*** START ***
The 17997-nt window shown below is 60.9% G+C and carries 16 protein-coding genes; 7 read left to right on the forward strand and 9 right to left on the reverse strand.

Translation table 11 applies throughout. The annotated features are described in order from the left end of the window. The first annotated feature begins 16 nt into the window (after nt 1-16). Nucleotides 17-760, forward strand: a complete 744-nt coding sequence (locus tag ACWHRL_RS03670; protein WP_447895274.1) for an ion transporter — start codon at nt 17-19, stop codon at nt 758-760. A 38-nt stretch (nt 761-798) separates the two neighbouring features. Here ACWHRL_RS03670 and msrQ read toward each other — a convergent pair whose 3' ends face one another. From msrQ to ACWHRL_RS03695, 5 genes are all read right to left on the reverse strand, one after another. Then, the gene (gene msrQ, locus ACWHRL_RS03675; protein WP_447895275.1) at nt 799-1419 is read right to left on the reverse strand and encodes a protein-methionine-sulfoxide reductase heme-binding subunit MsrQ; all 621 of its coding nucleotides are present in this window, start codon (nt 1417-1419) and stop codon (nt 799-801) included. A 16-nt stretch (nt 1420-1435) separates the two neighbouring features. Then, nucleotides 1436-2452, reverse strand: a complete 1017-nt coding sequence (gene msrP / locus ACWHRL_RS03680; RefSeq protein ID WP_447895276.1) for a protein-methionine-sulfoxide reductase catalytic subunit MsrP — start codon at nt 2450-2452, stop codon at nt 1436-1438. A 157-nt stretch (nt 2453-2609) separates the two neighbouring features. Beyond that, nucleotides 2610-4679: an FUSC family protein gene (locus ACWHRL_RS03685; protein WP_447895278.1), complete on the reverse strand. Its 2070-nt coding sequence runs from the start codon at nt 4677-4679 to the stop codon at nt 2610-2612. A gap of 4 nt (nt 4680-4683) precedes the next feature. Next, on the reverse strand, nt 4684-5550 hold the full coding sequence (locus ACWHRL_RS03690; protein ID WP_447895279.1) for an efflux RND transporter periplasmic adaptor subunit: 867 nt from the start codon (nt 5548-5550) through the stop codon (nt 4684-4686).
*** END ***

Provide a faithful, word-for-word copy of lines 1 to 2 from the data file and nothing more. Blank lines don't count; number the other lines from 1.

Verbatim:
The 17997-nt window shown below is 60.9% G+C and carries 16 protein-coding genes; 7 read left to right on the forward strand and 9 right to left on the reverse strand.

Translation table 11 applies throughout. The annotated features are described in order from the left end of the window. The first annotated feature begins 16 nt into the window (after nt 1-16). Nucleotides 17-760, forward strand: a complete 744-nt coding sequence (locus tag ACWHRL_RS03670; protein WP_447895274.1) for an ion transporter — start codon at nt 17-19, stop codon at nt 758-760. A 38-nt stretch (nt 761-798) separates the two neighbouring features. Here ACWHRL_RS03670 and msrQ read toward each other — a convergent pair whose 3' ends face one another. From msrQ to ACWHRL_RS03695, 5 genes are all read right to left on the reverse strand, one after another. Then, the gene (gene msrQ, locus ACWHRL_RS03675; protein WP_447895275.1) at nt 799-1419 is read right to left on the reverse strand and encodes a protein-methionine-sulfoxide reductase heme-binding subunit MsrQ; all 621 of its coding nucleotides are present in this window, start codon (nt 1417-1419) and stop codon (nt 799-801) included. A 16-nt stretch (nt 1420-1435) separates the two neighbouring features. Then, nucleotides 1436-2452, reverse strand: a complete 1017-nt coding sequence (gene msrP / locus ACWHRL_RS03680; RefSeq protein ID WP_447895276.1) for a protein-methionine-sulfoxide reductase catalytic subunit MsrP — start codon at nt 2450-2452, stop codon at nt 1436-1438. A 157-nt stretch (nt 2453-2609) separates the two neighbouring features. Beyond that, nucleotides 2610-4679: an FUSC family protein gene (locus ACWHRL_RS03685; protein WP_447895278.1), complete on the reverse strand. Its 2070-nt coding sequence runs from the start codon at nt 4677-4679 to the stop codon at nt 2610-2612. A gap of 4 nt (nt 4680-4683) precedes the next feature. Next, on the reverse strand, nt 4684-5550 hold the full coding sequence (locus ACWHRL_RS03690; protein ID WP_447895279.1) for an efflux RND transporter periplasmic adaptor subunit: 867 nt from the start codon (nt 5548-5550) through the stop codon (nt 4684-4686).